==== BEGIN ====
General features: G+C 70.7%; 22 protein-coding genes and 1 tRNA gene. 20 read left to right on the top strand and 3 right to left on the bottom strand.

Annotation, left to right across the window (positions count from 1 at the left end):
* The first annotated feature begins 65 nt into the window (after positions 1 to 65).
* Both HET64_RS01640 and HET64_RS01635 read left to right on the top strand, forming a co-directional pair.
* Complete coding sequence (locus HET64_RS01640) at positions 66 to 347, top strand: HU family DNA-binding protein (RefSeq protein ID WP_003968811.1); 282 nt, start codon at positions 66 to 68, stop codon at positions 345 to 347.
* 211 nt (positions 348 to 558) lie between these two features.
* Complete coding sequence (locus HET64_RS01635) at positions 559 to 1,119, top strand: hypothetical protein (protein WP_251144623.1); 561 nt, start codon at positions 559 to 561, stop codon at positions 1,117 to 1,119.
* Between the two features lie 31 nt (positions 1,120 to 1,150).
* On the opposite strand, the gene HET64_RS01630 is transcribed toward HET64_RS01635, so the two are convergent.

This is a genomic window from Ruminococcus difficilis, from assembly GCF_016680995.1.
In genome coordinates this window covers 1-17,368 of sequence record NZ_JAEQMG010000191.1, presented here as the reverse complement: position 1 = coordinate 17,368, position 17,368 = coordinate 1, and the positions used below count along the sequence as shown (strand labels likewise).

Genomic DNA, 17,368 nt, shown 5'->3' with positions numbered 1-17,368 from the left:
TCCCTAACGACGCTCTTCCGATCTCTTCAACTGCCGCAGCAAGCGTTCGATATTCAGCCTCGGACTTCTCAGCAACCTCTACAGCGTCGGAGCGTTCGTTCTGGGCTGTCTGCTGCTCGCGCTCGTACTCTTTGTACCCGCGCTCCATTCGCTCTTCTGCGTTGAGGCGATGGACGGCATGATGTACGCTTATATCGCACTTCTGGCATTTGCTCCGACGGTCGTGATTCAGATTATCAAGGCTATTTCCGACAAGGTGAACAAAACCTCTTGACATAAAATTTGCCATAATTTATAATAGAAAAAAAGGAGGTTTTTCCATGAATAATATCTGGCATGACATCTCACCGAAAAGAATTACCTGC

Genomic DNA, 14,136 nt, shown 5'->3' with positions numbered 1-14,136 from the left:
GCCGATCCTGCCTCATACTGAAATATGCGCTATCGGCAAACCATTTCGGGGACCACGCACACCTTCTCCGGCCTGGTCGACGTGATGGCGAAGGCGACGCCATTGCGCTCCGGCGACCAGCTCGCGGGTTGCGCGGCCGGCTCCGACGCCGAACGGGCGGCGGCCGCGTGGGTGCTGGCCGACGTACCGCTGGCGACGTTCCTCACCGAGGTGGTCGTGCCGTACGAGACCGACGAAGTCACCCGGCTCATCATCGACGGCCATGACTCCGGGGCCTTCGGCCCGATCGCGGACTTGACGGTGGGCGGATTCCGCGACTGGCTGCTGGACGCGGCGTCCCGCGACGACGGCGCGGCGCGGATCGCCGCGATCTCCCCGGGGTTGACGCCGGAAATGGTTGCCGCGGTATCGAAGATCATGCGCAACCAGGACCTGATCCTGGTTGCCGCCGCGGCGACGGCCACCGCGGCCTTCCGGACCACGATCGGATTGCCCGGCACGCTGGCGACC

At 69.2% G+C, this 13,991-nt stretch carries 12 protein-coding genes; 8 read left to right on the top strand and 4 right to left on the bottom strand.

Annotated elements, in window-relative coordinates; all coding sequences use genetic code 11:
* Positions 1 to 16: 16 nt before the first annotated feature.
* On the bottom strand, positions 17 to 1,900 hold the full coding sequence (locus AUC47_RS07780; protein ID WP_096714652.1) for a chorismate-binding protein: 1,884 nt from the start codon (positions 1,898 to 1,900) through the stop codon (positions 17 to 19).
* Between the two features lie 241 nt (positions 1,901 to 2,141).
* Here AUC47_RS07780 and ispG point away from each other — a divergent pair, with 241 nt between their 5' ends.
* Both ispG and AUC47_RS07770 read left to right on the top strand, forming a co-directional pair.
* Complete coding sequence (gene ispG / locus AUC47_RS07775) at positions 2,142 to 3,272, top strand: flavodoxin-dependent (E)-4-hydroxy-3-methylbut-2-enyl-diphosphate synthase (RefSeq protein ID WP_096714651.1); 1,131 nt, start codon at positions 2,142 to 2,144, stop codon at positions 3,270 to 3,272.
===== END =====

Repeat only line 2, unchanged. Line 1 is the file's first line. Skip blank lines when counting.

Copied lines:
Annotation, left to right across the window (positions count from 1 at the left end):